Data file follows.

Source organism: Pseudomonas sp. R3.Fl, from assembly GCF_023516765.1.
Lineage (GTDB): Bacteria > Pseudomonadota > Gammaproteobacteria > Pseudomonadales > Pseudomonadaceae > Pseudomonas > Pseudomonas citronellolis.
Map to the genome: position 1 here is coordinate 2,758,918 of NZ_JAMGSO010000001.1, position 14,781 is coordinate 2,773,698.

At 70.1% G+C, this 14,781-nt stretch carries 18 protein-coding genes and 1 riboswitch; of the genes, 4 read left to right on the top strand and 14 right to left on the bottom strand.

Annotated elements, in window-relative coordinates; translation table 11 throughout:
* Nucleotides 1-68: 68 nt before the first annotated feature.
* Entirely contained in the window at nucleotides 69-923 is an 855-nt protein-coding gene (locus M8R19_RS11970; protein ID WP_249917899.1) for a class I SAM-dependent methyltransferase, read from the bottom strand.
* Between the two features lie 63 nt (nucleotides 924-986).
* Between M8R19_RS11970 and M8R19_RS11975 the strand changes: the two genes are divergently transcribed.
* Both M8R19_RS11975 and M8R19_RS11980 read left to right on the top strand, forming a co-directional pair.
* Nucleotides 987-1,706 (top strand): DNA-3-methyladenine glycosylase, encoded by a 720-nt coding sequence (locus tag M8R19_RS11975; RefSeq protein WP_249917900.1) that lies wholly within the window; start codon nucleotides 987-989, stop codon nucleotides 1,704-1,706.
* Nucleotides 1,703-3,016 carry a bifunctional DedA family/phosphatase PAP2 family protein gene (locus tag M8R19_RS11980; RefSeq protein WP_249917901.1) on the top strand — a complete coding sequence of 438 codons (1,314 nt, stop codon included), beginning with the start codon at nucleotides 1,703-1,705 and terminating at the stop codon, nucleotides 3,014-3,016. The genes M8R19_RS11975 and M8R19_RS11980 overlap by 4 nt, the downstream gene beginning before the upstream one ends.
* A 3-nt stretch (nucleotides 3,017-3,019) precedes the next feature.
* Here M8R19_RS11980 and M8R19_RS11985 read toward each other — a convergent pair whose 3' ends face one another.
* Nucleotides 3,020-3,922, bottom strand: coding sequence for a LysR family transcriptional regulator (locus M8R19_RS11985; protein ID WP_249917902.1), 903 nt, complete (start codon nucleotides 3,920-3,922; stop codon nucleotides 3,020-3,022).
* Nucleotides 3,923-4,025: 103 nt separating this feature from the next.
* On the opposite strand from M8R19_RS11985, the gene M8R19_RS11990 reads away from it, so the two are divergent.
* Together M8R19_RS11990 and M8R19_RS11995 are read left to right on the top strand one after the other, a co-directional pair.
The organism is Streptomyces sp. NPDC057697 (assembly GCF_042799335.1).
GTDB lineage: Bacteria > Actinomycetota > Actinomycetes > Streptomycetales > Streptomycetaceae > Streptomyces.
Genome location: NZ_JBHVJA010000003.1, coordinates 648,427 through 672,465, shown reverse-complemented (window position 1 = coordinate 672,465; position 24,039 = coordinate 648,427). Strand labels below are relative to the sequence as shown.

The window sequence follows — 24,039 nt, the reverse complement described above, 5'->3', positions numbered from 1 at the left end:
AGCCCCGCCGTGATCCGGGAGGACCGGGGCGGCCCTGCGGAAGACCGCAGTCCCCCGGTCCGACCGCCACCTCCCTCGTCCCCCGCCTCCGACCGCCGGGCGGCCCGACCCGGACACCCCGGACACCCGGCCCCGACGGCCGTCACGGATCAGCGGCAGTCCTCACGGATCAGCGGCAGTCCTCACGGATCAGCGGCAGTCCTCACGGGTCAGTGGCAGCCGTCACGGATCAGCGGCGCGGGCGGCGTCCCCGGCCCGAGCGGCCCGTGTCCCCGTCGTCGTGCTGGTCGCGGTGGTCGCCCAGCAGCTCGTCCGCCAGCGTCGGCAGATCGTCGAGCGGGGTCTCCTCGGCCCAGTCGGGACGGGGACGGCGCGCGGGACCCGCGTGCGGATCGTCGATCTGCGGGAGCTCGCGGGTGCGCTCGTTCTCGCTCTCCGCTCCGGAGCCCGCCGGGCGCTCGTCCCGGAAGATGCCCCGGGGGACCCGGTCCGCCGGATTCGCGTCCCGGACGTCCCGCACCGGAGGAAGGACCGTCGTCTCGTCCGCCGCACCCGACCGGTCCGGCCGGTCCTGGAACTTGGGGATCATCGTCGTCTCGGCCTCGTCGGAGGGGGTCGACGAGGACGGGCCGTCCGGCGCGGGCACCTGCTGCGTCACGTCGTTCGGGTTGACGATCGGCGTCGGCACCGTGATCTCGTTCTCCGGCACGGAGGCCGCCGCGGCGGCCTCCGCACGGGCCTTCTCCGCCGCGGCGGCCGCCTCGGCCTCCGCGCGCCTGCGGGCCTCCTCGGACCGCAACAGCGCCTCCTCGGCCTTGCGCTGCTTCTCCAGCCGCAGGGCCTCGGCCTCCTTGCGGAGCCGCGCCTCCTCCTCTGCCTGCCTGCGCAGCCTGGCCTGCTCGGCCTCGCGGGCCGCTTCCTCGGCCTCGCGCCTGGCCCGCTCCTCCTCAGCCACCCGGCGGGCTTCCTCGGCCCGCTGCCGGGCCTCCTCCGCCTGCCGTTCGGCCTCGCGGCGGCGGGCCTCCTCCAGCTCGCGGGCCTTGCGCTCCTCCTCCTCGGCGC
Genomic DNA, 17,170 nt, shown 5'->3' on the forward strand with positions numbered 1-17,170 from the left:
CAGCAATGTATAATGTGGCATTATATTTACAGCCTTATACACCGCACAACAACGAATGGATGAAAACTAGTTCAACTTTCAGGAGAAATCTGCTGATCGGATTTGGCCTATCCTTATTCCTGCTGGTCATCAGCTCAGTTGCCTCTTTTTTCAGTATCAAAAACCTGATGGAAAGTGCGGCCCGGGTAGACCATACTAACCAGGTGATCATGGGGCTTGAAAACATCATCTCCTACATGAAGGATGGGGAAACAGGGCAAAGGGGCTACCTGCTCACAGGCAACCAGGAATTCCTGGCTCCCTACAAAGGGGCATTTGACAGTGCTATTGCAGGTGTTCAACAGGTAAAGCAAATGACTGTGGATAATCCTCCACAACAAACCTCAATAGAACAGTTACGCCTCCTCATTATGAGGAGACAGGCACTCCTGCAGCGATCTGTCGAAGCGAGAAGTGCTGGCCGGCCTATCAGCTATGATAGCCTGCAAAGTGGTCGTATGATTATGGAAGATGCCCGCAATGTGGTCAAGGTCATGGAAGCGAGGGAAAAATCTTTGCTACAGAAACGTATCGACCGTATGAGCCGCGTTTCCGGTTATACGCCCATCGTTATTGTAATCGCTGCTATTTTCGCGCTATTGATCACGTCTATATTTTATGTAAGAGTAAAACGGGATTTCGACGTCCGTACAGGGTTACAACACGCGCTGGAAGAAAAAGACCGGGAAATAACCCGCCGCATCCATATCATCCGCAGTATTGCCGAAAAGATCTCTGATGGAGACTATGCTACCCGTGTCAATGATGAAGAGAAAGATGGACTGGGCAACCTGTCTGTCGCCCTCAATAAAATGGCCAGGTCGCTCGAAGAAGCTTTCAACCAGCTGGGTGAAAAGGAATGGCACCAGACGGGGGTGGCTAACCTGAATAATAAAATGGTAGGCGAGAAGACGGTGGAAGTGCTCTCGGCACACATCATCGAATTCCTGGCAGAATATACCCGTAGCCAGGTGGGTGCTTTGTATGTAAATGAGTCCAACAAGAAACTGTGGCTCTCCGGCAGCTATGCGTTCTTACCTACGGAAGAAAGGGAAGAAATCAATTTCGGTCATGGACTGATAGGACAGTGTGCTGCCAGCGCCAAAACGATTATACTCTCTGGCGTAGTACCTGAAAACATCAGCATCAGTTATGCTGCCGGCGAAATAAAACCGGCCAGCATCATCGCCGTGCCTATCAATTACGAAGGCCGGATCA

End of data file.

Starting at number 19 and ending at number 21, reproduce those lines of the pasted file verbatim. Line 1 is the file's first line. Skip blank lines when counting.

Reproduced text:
The organism is Streptomyces sp. NPDC057697 (assembly GCF_042799335.1).
GTDB lineage: Bacteria > Actinomycetota > Actinomycetes > Streptomycetales > Streptomycetaceae > Streptomyces.
Genome location: NZ_JBHVJA010000003.1, coordinates 648,427 through 672,465, shown reverse-complemented (window position 1 = coordinate 672,465; position 24,039 = coordinate 648,427). Strand labels below are relative to the sequence as shown.